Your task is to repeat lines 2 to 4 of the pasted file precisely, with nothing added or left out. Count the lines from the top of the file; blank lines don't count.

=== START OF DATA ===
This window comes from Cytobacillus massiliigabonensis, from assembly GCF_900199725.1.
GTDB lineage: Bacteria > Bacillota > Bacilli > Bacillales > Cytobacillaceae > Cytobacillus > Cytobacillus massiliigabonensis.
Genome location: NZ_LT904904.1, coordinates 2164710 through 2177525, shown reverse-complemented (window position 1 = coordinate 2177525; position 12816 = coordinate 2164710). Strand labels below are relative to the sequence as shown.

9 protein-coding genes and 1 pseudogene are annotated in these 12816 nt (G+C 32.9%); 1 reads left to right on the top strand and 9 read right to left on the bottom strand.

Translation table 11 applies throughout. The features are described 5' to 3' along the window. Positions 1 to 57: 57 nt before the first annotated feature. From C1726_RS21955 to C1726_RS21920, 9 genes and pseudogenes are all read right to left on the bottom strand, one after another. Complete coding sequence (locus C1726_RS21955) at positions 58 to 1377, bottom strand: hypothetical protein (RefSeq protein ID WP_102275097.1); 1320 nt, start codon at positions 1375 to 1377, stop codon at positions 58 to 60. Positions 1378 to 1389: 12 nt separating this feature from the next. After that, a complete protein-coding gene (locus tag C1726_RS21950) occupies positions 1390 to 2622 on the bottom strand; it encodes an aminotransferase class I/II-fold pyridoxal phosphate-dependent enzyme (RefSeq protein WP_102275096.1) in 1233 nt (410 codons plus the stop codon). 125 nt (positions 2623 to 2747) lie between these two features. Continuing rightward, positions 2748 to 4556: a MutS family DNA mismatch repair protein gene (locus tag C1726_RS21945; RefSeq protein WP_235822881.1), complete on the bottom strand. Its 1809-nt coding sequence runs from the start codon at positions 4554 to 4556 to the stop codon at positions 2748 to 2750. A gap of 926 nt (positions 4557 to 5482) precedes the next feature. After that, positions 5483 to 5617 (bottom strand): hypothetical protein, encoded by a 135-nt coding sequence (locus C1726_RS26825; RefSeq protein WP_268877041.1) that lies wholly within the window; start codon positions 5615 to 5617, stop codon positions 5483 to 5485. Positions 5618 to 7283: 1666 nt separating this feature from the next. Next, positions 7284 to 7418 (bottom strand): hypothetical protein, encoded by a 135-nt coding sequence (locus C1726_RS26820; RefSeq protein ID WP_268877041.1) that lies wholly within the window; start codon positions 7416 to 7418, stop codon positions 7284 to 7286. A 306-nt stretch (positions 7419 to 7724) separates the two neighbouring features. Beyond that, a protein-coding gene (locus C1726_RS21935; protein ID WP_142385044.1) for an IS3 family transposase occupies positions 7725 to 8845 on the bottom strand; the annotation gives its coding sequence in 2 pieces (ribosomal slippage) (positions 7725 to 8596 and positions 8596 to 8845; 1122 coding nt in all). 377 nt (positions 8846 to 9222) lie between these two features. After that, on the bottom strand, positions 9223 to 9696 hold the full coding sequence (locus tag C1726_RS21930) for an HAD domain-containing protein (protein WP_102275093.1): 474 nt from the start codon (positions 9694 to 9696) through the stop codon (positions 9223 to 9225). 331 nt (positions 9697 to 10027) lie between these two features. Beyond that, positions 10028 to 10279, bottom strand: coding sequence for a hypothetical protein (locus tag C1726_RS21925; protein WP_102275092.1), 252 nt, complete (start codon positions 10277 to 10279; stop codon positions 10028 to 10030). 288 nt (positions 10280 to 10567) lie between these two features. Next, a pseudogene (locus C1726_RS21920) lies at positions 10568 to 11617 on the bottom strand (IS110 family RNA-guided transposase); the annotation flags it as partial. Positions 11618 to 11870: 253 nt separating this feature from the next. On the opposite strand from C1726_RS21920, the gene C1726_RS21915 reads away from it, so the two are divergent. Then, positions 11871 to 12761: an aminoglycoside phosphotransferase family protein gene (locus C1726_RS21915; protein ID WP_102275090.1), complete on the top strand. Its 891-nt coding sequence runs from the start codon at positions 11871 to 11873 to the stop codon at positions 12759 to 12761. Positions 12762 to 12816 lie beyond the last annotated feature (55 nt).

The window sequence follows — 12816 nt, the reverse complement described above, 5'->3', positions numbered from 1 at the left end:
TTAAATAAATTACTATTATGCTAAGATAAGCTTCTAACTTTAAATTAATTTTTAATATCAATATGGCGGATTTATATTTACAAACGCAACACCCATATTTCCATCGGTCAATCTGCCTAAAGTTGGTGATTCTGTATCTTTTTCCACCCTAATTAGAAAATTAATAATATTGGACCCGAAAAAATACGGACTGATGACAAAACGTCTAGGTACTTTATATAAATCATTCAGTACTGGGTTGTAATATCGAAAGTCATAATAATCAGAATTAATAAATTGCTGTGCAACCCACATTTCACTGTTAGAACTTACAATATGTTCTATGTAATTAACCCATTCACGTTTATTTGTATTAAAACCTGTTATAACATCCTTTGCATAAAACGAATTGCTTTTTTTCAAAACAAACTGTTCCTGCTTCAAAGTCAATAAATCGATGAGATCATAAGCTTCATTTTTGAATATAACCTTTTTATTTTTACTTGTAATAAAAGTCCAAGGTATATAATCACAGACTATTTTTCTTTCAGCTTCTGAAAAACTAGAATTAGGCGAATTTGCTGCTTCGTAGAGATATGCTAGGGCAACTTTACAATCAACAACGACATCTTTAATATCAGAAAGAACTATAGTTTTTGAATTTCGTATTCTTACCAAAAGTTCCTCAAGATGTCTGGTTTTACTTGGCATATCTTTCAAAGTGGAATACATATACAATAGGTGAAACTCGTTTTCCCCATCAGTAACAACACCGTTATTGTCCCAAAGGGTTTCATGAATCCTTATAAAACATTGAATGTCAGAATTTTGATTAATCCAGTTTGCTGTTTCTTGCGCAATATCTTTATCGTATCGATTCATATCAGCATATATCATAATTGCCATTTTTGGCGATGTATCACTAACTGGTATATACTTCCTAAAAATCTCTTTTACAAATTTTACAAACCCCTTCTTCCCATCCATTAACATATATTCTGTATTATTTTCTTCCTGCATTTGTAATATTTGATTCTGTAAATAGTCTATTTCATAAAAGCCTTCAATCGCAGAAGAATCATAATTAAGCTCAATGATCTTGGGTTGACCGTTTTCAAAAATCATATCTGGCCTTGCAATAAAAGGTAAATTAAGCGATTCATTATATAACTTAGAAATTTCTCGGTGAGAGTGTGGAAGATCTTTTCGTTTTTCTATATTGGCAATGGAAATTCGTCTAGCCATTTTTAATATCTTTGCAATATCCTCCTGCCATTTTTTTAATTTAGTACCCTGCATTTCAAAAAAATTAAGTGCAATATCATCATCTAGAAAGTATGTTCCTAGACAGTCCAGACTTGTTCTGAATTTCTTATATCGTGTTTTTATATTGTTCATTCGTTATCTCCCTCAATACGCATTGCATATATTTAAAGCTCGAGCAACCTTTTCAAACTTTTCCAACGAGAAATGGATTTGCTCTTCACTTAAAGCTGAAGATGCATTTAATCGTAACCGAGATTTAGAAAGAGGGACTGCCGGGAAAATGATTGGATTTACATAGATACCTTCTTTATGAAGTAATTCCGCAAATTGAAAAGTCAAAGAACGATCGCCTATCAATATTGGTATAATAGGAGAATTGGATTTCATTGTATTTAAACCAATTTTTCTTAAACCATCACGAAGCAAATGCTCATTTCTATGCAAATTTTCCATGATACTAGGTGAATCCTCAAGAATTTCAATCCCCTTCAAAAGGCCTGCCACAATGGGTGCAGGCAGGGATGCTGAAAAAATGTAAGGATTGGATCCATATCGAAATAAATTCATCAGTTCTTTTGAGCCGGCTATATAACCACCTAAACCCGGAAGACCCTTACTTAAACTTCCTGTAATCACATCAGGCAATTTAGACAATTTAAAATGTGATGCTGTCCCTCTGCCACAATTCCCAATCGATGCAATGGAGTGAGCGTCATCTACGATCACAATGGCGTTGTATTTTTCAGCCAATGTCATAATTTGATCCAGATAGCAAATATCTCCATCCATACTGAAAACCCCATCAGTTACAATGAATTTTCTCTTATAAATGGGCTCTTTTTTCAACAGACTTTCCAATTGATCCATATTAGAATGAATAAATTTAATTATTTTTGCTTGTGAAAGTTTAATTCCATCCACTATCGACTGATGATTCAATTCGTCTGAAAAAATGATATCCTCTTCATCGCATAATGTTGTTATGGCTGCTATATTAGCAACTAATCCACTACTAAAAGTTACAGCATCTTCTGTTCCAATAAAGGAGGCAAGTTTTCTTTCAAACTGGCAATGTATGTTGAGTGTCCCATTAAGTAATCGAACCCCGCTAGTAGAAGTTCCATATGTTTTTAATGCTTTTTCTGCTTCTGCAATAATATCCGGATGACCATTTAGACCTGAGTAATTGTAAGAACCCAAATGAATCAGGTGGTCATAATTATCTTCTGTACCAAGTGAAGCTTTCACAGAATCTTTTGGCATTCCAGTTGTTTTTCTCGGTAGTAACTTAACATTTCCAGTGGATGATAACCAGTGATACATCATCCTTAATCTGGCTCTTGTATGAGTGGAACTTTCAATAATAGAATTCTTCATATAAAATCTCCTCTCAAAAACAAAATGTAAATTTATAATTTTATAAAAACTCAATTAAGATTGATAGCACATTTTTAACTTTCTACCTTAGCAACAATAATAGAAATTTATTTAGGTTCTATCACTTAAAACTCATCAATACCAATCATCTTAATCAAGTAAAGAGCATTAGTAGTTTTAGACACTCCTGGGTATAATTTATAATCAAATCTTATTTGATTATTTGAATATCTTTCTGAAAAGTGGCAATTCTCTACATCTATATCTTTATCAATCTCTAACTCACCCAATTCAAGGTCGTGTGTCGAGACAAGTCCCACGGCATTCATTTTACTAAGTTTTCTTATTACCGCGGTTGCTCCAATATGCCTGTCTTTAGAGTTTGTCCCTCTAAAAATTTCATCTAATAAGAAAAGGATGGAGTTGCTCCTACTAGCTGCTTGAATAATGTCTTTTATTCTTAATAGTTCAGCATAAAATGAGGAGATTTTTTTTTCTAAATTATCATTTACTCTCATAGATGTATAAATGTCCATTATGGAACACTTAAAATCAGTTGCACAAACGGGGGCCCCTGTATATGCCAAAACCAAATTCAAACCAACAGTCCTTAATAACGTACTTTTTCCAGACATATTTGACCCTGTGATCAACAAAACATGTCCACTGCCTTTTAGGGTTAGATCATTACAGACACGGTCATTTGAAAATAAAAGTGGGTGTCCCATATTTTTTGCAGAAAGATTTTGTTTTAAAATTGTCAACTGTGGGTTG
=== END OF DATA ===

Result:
GTDB lineage: Bacteria > Bacillota > Bacilli > Bacillales > Cytobacillaceae > Cytobacillus > Cytobacillus massiliigabonensis.
Genome location: NZ_LT904904.1, coordinates 2164710 through 2177525, shown reverse-complemented (window position 1 = coordinate 2177525; position 12816 = coordinate 2164710). Strand labels below are relative to the sequence as shown.

9 protein-coding genes and 1 pseudogene are annotated in these 12816 nt (G+C 32.9%); 1 reads left to right on the top strand and 9 read right to left on the bottom strand.